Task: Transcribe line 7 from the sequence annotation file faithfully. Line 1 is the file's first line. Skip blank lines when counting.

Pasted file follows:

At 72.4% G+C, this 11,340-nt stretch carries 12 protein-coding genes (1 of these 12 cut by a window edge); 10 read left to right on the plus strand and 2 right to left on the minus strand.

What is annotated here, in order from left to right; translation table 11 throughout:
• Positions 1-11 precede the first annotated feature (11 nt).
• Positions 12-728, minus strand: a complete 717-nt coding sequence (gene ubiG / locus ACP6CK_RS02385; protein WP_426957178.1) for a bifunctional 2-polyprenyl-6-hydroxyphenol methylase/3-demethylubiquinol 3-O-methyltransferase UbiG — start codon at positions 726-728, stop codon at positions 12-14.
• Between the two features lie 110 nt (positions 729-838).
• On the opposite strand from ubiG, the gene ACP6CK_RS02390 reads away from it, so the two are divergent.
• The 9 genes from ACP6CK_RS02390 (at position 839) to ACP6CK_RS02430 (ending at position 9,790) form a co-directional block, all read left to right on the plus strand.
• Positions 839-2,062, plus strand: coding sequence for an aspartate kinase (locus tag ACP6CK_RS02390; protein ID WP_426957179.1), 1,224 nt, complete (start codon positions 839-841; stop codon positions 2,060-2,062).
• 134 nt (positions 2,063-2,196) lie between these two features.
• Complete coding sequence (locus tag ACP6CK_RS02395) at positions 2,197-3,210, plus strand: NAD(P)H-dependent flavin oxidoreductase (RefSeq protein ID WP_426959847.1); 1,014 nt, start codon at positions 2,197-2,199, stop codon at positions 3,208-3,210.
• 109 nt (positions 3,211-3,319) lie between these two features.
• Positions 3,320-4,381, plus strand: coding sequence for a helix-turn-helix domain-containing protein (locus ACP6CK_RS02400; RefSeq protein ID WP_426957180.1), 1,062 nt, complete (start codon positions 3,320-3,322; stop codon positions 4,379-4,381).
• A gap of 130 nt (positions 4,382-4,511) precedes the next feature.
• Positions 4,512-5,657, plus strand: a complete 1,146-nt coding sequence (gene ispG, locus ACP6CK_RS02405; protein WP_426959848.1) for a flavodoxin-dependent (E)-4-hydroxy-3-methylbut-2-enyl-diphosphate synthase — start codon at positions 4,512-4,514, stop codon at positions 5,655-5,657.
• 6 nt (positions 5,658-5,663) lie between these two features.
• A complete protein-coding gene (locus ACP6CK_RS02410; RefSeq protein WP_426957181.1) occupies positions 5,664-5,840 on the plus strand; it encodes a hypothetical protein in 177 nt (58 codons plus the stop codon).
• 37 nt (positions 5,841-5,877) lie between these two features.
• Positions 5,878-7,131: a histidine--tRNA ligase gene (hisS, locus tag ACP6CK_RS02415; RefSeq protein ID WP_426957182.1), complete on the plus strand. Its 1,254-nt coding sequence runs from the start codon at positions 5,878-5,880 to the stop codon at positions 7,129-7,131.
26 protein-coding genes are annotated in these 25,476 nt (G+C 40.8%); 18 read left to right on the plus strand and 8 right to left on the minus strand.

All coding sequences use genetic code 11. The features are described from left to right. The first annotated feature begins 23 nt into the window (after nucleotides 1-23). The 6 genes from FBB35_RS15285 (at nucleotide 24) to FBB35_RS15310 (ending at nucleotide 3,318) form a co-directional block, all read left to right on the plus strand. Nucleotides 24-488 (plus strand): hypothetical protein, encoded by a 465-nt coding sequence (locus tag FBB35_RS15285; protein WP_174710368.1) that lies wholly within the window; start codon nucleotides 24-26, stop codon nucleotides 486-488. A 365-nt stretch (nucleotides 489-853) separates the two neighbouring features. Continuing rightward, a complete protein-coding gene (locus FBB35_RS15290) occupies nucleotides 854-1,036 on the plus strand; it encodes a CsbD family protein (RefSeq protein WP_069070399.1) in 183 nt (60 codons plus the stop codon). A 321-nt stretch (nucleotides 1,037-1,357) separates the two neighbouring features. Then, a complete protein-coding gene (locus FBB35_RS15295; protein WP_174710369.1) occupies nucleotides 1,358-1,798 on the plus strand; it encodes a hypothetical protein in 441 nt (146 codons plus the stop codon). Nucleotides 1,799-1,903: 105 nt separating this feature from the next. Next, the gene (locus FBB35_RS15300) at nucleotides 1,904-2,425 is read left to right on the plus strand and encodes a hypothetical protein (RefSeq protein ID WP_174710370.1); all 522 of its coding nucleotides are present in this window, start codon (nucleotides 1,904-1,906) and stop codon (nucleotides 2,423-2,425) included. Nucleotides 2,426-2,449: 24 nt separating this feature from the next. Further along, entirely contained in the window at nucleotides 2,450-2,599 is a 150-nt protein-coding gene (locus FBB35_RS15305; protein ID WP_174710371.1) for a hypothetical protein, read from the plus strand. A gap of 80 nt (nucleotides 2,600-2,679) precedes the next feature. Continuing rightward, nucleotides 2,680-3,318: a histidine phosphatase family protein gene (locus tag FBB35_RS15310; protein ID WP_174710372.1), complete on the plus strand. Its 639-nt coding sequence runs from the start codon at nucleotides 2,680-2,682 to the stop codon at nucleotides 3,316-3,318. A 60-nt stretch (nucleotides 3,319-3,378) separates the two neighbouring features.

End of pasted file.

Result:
• The 9 genes from ACP6CK_RS02390 (at position 839) to ACP6CK_RS02430 (ending at position 9,790) form a co-directional block, all read left to right on the plus strand.